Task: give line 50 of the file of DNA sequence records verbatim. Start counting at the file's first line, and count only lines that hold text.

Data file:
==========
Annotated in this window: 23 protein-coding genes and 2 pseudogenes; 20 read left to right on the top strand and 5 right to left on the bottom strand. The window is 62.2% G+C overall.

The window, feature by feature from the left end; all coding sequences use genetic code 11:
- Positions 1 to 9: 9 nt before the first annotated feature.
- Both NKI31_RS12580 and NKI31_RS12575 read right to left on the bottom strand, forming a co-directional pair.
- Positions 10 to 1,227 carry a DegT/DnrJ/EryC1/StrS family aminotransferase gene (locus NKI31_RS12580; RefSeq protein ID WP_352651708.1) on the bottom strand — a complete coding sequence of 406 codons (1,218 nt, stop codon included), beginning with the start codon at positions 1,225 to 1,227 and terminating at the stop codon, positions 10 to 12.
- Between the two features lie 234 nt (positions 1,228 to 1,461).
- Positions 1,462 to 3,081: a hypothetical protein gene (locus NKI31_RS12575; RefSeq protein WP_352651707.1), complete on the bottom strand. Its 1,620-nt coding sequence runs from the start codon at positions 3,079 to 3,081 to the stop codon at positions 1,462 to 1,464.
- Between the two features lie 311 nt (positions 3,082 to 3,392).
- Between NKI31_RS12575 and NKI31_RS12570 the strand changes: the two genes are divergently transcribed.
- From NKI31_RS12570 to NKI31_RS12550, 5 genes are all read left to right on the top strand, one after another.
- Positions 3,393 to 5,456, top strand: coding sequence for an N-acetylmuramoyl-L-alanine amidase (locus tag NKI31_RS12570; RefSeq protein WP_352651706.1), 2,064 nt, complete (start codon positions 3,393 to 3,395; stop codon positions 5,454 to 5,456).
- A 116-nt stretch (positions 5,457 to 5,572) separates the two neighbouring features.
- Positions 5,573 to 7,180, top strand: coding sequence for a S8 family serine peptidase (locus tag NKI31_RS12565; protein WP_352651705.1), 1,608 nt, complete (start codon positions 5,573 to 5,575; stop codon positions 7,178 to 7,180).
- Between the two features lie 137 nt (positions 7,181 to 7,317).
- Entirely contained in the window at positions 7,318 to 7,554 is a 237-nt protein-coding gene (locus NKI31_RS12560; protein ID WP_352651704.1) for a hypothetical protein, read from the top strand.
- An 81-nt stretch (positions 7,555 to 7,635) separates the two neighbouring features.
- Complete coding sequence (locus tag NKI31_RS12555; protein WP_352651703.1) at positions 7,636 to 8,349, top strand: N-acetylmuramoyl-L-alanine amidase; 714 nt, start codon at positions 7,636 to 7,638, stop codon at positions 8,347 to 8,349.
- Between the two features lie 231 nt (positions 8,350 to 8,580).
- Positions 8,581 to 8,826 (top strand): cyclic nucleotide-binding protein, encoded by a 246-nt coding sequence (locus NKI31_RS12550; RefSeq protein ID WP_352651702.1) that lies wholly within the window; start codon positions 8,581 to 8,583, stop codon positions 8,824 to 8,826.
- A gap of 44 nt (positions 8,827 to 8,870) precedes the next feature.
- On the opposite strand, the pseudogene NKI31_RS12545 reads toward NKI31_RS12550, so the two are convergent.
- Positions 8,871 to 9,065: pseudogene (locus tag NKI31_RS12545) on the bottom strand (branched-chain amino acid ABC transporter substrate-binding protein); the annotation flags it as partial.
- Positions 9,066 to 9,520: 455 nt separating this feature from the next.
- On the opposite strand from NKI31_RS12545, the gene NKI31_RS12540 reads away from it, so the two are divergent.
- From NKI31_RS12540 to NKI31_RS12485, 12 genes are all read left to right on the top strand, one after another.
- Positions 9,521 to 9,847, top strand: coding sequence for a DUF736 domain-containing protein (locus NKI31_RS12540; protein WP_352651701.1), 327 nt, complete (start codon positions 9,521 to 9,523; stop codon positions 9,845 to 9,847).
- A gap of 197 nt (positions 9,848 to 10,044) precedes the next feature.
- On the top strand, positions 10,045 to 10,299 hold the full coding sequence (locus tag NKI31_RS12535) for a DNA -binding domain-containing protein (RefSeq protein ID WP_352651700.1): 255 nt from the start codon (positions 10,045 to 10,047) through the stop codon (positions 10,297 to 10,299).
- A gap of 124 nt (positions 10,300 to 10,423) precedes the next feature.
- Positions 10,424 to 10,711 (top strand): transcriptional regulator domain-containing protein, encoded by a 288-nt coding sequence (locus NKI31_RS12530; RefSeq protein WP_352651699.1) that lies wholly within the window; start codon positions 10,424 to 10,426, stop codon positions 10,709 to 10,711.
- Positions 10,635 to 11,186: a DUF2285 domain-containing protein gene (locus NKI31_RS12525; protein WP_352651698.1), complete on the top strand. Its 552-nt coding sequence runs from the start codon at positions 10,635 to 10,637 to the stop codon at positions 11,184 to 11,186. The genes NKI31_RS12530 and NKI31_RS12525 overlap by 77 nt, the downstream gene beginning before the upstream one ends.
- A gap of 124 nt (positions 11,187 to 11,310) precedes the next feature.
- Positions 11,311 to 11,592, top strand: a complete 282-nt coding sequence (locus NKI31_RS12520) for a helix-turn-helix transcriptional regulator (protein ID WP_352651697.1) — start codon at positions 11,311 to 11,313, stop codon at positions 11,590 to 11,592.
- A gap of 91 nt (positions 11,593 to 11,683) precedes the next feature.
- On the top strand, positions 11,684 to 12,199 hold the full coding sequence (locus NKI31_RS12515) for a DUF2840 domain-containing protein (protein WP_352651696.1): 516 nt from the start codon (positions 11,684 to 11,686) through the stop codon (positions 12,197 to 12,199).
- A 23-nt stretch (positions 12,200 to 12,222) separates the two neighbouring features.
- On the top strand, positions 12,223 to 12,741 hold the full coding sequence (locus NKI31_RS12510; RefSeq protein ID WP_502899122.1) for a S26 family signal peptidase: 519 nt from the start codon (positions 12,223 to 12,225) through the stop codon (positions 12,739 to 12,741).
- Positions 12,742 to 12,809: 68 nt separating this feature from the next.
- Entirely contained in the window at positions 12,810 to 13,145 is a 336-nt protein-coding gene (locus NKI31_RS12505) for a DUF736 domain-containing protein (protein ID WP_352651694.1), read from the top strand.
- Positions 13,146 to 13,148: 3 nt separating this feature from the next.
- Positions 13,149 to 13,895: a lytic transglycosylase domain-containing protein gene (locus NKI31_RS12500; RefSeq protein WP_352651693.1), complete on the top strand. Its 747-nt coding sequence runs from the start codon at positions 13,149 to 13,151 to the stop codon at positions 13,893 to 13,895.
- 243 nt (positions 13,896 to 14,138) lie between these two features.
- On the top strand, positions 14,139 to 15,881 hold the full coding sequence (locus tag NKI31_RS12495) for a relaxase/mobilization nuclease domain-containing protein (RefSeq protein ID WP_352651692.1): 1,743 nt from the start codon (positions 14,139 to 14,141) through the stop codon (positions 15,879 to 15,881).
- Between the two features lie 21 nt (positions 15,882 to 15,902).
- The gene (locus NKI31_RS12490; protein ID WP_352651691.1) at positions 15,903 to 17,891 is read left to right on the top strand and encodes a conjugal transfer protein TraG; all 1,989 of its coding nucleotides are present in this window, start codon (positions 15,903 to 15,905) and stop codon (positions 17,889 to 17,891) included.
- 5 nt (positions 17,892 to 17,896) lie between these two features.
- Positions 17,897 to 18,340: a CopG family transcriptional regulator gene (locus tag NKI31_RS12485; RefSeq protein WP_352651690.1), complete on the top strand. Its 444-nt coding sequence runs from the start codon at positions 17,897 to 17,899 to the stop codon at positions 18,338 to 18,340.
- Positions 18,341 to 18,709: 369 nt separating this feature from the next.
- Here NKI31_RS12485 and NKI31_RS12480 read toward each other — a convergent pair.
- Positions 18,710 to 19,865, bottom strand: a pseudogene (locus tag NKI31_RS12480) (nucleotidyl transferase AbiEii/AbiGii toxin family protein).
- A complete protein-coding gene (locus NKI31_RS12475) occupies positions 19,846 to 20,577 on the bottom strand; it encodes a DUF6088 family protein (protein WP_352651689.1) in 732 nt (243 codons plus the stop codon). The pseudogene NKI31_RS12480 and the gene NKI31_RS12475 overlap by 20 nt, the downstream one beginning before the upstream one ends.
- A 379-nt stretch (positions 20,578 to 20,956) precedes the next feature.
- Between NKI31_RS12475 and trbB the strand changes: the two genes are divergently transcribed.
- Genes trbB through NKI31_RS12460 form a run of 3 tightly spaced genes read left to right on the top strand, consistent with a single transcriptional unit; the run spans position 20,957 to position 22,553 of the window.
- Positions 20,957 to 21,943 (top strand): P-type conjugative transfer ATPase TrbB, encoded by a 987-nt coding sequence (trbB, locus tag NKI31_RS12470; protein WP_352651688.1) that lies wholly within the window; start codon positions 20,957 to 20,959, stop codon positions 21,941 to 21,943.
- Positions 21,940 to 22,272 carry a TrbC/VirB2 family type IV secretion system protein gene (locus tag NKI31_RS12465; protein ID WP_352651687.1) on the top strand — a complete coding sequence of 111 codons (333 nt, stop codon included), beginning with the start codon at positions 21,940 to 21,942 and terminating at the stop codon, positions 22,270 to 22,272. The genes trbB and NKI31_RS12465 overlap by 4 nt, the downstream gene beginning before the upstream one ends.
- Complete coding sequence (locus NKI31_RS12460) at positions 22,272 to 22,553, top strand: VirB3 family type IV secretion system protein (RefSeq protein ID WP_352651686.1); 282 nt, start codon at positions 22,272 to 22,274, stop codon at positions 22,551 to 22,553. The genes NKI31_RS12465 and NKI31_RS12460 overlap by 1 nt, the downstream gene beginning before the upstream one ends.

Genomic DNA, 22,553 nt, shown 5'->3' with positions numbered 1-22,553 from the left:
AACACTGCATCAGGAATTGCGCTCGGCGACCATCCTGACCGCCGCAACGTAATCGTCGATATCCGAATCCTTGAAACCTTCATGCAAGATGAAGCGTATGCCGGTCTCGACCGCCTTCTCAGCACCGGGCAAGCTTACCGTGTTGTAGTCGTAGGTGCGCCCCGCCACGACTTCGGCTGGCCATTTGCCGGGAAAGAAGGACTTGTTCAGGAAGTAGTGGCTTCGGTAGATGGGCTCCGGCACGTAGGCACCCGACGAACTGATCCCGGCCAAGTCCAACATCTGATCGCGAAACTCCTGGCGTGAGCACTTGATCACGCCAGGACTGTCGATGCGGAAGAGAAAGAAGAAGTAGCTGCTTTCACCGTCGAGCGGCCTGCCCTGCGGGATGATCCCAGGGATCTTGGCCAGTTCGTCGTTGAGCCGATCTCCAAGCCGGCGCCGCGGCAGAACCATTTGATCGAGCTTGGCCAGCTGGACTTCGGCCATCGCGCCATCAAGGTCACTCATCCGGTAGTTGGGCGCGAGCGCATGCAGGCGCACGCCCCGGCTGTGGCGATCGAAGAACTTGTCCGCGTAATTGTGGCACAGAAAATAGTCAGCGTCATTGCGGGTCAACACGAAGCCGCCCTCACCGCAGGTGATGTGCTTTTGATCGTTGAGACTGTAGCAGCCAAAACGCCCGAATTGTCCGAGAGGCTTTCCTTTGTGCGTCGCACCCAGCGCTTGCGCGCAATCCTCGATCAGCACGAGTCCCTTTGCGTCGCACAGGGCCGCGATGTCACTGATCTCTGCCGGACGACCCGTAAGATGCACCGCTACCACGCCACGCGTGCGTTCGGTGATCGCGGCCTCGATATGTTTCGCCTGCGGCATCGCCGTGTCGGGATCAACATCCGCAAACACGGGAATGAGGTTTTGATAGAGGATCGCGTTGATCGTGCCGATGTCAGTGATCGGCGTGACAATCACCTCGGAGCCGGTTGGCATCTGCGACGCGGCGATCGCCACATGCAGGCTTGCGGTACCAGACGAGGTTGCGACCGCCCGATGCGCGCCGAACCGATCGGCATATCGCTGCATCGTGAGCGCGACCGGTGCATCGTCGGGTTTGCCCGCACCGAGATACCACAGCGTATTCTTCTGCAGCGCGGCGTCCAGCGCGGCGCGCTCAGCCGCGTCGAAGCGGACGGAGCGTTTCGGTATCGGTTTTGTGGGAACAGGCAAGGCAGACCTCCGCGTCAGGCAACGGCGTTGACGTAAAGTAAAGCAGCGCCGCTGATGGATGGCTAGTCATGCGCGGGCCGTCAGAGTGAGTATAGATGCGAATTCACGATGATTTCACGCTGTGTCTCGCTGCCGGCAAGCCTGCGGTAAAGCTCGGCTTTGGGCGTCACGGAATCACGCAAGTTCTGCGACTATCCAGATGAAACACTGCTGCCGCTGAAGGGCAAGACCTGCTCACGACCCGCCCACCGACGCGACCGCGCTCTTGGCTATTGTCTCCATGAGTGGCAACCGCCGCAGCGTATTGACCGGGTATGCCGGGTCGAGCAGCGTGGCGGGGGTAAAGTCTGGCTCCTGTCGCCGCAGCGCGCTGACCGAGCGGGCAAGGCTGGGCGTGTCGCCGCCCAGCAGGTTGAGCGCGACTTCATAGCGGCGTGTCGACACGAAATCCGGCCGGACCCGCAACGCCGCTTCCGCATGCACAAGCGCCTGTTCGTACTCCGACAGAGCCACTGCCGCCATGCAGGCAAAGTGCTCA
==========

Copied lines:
- Positions 18,710 to 19,865, bottom strand: a pseudogene (locus tag NKI31_RS12480) (nucleotidyl transferase AbiEii/AbiGii toxin family protein).